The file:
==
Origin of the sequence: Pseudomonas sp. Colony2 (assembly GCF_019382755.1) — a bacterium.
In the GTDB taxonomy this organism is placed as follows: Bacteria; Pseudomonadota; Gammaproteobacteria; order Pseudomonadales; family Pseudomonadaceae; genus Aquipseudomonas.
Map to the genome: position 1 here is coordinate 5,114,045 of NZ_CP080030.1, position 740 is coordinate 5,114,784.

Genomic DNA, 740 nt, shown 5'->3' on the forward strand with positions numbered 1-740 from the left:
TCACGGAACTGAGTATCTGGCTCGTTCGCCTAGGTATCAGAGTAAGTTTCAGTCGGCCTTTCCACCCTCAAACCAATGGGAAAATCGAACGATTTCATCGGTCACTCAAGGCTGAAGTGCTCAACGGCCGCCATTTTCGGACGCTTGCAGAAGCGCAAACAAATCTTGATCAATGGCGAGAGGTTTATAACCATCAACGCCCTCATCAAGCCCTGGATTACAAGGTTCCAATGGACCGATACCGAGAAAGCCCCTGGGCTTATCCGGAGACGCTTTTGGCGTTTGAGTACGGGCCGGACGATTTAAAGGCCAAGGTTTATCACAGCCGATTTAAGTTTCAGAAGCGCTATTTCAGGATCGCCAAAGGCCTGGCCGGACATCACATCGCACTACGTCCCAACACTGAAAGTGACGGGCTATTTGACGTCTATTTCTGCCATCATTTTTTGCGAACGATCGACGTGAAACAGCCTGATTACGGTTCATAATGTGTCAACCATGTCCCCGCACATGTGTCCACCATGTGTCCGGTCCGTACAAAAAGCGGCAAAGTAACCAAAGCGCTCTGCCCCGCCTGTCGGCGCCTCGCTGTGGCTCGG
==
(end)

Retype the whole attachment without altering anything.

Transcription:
Origin of the sequence: Pseudomonas sp. Colony2 (assembly GCF_019382755.1) — a bacterium.
In the GTDB taxonomy this organism is placed as follows: Bacteria; Pseudomonadota; Gammaproteobacteria; order Pseudomonadales; family Pseudomonadaceae; genus Aquipseudomonas.
Map to the genome: position 1 here is coordinate 5,114,045 of NZ_CP080030.1, position 740 is coordinate 5,114,784.

Genomic DNA, 740 nt, shown 5'->3' on the forward strand with positions numbered 1-740 from the left:
TCACGGAACTGAGTATCTGGCTCGTTCGCCTAGGTATCAGAGTAAGTTTCAGTCGGCCTTTCCACCCTCAAACCAATGGGAAAATCGAACGATTTCATCGGTCACTCAAGGCTGAAGTGCTCAACGGCCGCCATTTTCGGACGCTTGCAGAAGCGCAAACAAATCTTGATCAATGGCGAGAGGTTTATAACCATCAACGCCCTCATCAAGCCCTGGATTACAAGGTTCCAATGGACCGATACCGAGAAAGCCCCTGGGCTTATCCGGAGACGCTTTTGGCGTTTGAGTACGGGCCGGACGATTTAAAGGCCAAGGTTTATCACAGCCGATTTAAGTTTCAGAAGCGCTATTTCAGGATCGCCAAAGGCCTGGCCGGACATCACATCGCACTACGTCCCAACACTGAAAGTGACGGGCTATTTGACGTCTATTTCTGCCATCATTTTTTGCGAACGATCGACGTGAAACAGCCTGATTACGGTTCATAATGTGTCAACCATGTCCCCGCACATGTGTCCACCATGTGTCCGGTCCGTACAAAAAGCGGCAAAGTAACCAAAGCGCTCTGCCCCGCCTGTCGGCGCCTCGCTGTGGCTCGG